Medical care costs associated with postmenopausal estrogen plus progestogen therapy
Objective: To investigate the medical management costs of estrogen plus progestogen hormone therapy (HT) among postmenopausal women taking HT primarily as a preventive treatment for osteoporosis. Design: Retrospective longitudinal comparative analysis of HT users and demographically matched nonusers using administrative databases on physician services, hospital stays and prescription medications. Setting: Saskatchewan, Canada. Patients: a total of 5762 women aged 55 years or more who took HT sometime between 1990 and 1997 and 5762 demographically matched controls who did not take HT from 1990 to 1997. Main outcome measures: total medical care expenditures and apparent costs of managing adverse events associated with HT. Results: Excluding drug acquisition costs for HT and costs of care for osteoporosis, women in their first year of postmenopausal HT had total medical care costs about $400 greater than women who had never used HT (1997 Canadian dollars). This total medical care cost differential falls to about $90 to $120 per annum after the first year of therapy. If osteoporosis-related medical care costs are not excluded, the cost differential is about $390 during the first year of therapy and $80 to $110 per annum after the first year of therapy. These excess costs primarily are the result of excess rates of resource utilization for uterine- and breast-related diagnostic and treatment procedures. Conclusion: Medical management costs for HT may be substantial during the first year of therapy, and some medical management costs may persist over several years. These short-term management costs, combined with recent data about the long-term safety of HT as a preventive therapy, reinforce the importance of considering therapeutic alternatives to HT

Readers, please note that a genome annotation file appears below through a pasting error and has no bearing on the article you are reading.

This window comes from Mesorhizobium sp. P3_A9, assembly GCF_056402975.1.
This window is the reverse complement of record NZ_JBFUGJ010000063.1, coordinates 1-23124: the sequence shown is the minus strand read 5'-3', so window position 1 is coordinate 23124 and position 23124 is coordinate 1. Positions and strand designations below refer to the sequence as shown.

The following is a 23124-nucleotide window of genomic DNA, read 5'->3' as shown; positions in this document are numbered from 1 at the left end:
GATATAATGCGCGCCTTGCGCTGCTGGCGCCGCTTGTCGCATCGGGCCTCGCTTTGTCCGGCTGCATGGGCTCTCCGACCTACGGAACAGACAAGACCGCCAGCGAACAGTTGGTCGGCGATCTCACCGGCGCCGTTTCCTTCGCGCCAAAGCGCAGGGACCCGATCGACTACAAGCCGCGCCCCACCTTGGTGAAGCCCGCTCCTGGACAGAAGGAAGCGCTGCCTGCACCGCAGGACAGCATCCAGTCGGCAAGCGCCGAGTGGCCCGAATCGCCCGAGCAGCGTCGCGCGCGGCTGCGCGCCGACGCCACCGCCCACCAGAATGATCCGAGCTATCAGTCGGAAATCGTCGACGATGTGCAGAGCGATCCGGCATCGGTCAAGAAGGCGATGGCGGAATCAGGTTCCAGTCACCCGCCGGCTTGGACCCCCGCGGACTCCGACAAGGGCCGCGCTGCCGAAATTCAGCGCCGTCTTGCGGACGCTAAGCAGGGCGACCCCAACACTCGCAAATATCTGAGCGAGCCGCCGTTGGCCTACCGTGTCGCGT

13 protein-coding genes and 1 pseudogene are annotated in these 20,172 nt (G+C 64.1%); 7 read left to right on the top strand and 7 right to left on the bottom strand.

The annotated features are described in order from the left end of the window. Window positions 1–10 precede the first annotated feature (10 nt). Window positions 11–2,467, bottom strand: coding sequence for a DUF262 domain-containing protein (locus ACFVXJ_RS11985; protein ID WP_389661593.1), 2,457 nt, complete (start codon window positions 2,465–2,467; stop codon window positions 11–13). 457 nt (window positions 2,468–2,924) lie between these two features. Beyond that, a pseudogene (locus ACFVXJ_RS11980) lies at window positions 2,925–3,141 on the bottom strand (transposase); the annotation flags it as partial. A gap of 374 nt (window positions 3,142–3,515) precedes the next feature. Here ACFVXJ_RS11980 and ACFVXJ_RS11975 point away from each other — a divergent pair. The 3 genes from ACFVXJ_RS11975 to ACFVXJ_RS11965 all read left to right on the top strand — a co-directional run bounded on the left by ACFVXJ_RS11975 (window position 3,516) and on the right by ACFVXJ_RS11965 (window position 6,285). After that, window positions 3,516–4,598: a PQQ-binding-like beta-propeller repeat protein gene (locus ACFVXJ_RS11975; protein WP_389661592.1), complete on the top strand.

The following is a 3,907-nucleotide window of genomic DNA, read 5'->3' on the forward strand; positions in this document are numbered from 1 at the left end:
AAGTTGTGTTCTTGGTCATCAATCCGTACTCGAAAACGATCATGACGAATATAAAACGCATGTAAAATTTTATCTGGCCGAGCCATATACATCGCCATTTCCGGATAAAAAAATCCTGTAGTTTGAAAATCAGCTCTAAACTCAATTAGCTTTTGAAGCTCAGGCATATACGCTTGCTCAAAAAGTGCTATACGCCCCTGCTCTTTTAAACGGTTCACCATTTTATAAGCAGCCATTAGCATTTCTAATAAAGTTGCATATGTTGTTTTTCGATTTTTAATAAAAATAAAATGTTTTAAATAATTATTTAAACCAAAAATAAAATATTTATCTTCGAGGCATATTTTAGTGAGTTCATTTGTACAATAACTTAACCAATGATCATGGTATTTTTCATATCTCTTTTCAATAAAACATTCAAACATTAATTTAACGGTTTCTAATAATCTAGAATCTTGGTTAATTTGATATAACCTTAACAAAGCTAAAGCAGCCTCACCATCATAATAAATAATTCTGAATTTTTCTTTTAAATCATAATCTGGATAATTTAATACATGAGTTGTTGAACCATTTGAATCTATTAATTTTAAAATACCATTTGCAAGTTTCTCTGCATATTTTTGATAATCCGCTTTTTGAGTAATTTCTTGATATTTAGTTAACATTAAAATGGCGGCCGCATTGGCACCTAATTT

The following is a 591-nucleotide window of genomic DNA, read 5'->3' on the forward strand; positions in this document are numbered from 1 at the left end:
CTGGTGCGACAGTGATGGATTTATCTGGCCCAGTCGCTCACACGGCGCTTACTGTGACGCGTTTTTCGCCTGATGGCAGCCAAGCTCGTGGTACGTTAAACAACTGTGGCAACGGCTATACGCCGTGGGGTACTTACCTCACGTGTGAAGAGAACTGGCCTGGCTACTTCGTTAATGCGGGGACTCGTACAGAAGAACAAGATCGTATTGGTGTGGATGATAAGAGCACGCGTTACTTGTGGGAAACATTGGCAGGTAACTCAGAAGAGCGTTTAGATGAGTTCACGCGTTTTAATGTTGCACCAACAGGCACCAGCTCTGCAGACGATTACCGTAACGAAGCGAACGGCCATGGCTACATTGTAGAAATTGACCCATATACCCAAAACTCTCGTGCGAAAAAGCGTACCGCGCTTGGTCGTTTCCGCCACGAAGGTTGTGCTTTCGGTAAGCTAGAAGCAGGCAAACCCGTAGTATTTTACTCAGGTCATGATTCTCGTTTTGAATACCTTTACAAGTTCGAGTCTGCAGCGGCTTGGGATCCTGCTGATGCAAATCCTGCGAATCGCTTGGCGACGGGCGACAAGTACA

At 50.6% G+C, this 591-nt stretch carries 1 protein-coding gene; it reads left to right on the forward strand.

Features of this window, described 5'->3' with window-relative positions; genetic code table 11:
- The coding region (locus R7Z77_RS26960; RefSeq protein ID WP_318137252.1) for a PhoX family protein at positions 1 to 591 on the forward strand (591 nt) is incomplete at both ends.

Ohsfeldt, RL., Gavin, N., & Thorp, JM. (2004). Medical care costs associated with postmenopausal estrogen plus progestogen therapy. Value in Health, 7(5), 544-553.